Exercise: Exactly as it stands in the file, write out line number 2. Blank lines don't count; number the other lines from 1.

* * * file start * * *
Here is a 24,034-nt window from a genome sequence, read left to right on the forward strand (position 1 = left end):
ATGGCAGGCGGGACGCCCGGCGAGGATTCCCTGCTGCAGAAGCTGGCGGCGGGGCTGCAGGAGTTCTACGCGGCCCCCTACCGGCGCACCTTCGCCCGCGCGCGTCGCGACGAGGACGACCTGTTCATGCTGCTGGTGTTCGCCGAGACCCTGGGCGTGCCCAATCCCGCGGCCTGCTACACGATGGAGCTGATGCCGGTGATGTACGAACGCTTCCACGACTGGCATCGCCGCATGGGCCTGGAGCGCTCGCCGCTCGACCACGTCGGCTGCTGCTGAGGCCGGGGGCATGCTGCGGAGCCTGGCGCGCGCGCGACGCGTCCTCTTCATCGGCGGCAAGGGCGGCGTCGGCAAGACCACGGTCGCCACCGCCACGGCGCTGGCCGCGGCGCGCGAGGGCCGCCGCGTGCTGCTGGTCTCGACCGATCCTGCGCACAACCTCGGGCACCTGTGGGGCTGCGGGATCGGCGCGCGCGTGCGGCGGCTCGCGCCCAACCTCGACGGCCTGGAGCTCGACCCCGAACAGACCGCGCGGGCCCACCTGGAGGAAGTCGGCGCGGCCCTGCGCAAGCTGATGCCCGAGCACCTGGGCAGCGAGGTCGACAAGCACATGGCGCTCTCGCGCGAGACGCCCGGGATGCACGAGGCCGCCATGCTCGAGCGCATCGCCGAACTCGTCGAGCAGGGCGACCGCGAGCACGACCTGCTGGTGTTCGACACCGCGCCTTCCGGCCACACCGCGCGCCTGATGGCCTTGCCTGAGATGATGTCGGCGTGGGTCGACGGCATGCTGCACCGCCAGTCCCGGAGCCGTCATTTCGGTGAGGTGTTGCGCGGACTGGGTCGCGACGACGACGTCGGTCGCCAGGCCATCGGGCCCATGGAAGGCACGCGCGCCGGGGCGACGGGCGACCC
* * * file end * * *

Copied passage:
ATGGCAGGCGGGACGCCCGGCGAGGATTCCCTGCTGCAGAAGCTGGCGGCGGGGCTGCAGGAGTTCTACGCGGCCCCCTACCGGCGCACCTTCGCCCGCGCGCGTCGCGACGAGGACGACCTGTTCATGCTGCTGGTGTTCGCCGAGACCCTGGGCGTGCCCAATCCCGCGGCCTGCTACACGATGGAGCTGATGCCGGTGATGTACGAACGCTTCCACGACTGGCATCGCCGCATGGGCCTGGAGCGCTCGCCGCTCGACCACGTCGGCTGCTGCTGAGGCCGGGGGCATGCTGCGGAGCCTGGCGCGCGCGCGACGCGTCCTCTTCATCGGCGGCAAGGGCGGCGTCGGCAAGACCACGGTCGCCACCGCCACGGCGCTGGCCGCGGCGCGCGAGGGCCGCCGCGTGCTGCTGGTCTCGACCGATCCTGCGCACAACCTCGGGCACCTGTGGGGCTGCGGGATCGGCGCGCGCGTGCGGCGGCTCGCGCCCAACCTCGACGGCCTGGAGCTCGACCCCGAACAGACCGCGCGGGCCCACCTGGAGGAAGTCGGCGCGGCCCTGCGCAAGCTGATGCCCGAGCACCTGGGCAGCGAGGTCGACAAGCACATGGCGCTCTCGCGCGAGACGCCCGGGATGCACGAGGCCGCCATGCTCGAGCGCATCGCCGAACTCGTCGAGCAGGGCGACCGCGAGCACGACCTGCTGGTGTTCGACACCGCGCCTTCCGGCCACACCGCGCGCCTGATGGCCTTGCCTGAGATGATGTCGGCGTGGGTCGACGGCATGCTGCACCGCCAGTCCCGGAGCCGTCATTTCGGTGAGGTGTTGCGCGGACTGGGTCGCGACGACGACGTCGGTCGCCAGGCCATCGGGCCCATGGAAGGCACGCGCGCCGGGGCGACGGGCGACCC